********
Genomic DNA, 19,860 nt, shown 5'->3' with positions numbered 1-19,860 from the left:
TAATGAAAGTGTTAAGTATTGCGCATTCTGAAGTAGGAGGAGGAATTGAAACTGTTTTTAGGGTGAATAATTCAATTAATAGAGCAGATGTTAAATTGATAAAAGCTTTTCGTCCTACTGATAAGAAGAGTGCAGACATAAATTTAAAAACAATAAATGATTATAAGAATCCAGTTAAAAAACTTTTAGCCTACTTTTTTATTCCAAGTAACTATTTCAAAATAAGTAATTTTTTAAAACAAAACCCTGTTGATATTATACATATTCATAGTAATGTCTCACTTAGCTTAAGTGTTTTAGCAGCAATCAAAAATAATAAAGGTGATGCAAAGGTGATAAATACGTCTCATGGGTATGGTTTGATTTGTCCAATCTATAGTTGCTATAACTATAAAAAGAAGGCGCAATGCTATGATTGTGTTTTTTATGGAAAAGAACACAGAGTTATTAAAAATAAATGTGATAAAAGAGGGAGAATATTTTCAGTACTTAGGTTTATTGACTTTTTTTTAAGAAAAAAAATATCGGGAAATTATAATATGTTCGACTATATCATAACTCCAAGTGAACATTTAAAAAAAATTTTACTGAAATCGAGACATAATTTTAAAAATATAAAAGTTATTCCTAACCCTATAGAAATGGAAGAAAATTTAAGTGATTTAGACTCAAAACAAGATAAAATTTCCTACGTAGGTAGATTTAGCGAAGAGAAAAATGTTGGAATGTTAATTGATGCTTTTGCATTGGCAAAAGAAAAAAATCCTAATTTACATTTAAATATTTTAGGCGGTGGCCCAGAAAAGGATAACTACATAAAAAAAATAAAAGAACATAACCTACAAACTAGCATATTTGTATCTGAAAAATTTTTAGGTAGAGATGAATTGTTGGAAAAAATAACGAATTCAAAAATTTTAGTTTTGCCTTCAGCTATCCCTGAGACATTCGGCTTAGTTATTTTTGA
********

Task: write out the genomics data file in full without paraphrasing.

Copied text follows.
Genomic DNA, 19,860 nt, shown 5'->3' with positions numbered 1-19,860 from the left:
TAATGAAAGTGTTAAGTATTGCGCATTCTGAAGTAGGAGGAGGAATTGAAACTGTTTTTAGGGTGAATAATTCAATTAATAGAGCAGATGTTAAATTGATAAAAGCTTTTCGTCCTACTGATAAGAAGAGTGCAGACATAAATTTAAAAACAATAAATGATTATAAGAATCCAGTTAAAAAACTTTTAGCCTACTTTTTTATTCCAAGTAACTATTTCAAAATAAGTAATTTTTTAAAACAAAACCCTGTTGATATTATACATATTCATAGTAATGTCTCACTTAGCTTAAGTGTTTTAGCAGCAATCAAAAATAATAAAGGTGATGCAAAGGTGATAAATACGTCTCATGGGTATGGTTTGATTTGTCCAATCTATAGTTGCTATAACTATAAAAAGAAGGCGCAATGCTATGATTGTGTTTTTTATGGAAAAGAACACAGAGTTATTAAAAATAAATGTGATAAAAGAGGGAGAATATTTTCAGTACTTAGGTTTATTGACTTTTTTTTAAGAAAAAAAATATCGGGAAATTATAATATGTTCGACTATATCATAACTCCAAGTGAACATTTAAAAAAAATTTTACTGAAATCGAGACATAATTTTAAAAATATAAAAGTTATTCCTAACCCTATAGAAATGGAAGAAAATTTAAGTGATTTAGACTCAAAACAAGATAAAATTTCCTACGTAGGTAGATTTAGCGAAGAGAAAAATGTTGGAATGTTAATTGATGCTTTTGCATTGGCAAAAGAAAAAAATCCTAATTTACATTTAAATATTTTAGGCGGTGGCCCAGAAAAGGATAACTACATAAAAAAAATAAAAGAACATAACCTACAAACTAGCATATTTGTATCTGAAAAATTTTTAGGTAGAGATGAATTGTTGGAAAAAATAACGAATTCAAAAATTTTAGTTTTGCCTTCAGCTATCCCTGAGACATTCGGCTTAGTTATTTTTGA